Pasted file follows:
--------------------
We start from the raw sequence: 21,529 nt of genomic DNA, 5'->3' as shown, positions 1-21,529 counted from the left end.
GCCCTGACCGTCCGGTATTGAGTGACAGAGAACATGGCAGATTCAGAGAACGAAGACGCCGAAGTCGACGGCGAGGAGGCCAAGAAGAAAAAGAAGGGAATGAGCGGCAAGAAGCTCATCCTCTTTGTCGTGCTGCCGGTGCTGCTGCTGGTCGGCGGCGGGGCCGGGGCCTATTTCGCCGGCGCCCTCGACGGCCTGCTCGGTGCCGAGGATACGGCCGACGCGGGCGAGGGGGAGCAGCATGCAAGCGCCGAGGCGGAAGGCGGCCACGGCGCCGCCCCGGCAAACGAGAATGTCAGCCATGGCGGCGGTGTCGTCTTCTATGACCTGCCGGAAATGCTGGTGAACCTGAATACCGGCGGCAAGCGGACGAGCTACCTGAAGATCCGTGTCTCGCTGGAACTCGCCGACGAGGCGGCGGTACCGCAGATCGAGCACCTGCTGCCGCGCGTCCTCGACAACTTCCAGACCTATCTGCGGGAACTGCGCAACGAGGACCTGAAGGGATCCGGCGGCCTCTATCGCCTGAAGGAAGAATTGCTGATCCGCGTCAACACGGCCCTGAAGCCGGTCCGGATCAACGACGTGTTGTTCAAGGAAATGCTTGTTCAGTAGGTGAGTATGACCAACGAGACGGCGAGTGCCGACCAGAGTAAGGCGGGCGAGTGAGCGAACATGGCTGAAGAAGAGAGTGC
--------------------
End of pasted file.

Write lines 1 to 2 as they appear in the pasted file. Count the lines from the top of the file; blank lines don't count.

We start from the raw sequence: 21,529 nt of genomic DNA, 5'->3' as shown, positions 1-21,529 counted from the left end.
GCCCTGACCGTCCGGTATTGAGTGACAGAGAACATGGCAGATTCAGAGAACGAAGACGCCGAAGTCGACGGCGAGGAGGCCAAGAAGAAAAAGAAGGGAATGAGCGGCAAGAAGCTCATCCTCTTTGTCGTGCTGCCGGTGCTGCTGCTGGTCGGCGGCGGGGCCGGGGCCTATTTCGCCGGCGCCCTCGACGGCCTGCTCGGTGCCGAGGATACGGCCGACGCGGGCGAGGGGGAGCAGCATGCAAGCGCCGAGGCGGAAGGCGGCCACGGCGCCGCCCCGGCAAACGAGAATGTCAGCCATGGCGGCGGTGTCGTCTTCTATGACCTGCCGGAAATGCTGGTGAACCTGAATACCGGCGGCAAGCGGACGAGCTACCTGAAGATCCGTGTCTCGCTGGAACTCGCCGACGAGGCGGCGGTACCGCAGATCGAGCACCTGCTGCCGCGCGTCCTCGACAACTTCCAGACCTATCTGCGGGAACTGCGCAACGAGGACCTGAAGGGATCCGGCGGCCTCTATCGCCTGAAGGAAGAATTGCTGATCCGCGTCAACACGGCCCTGAAGCCGGTCCGGATCAACGACGTGTTGTTCAAGGAAATGCTTGTTCAGTAGGTGAGTATGACCAACGAGACGGCGAGTGCCGACCAGAGTAAGGCGGGCGAGTGAGCGAACATGGCTGAAGAAGAGAGTGC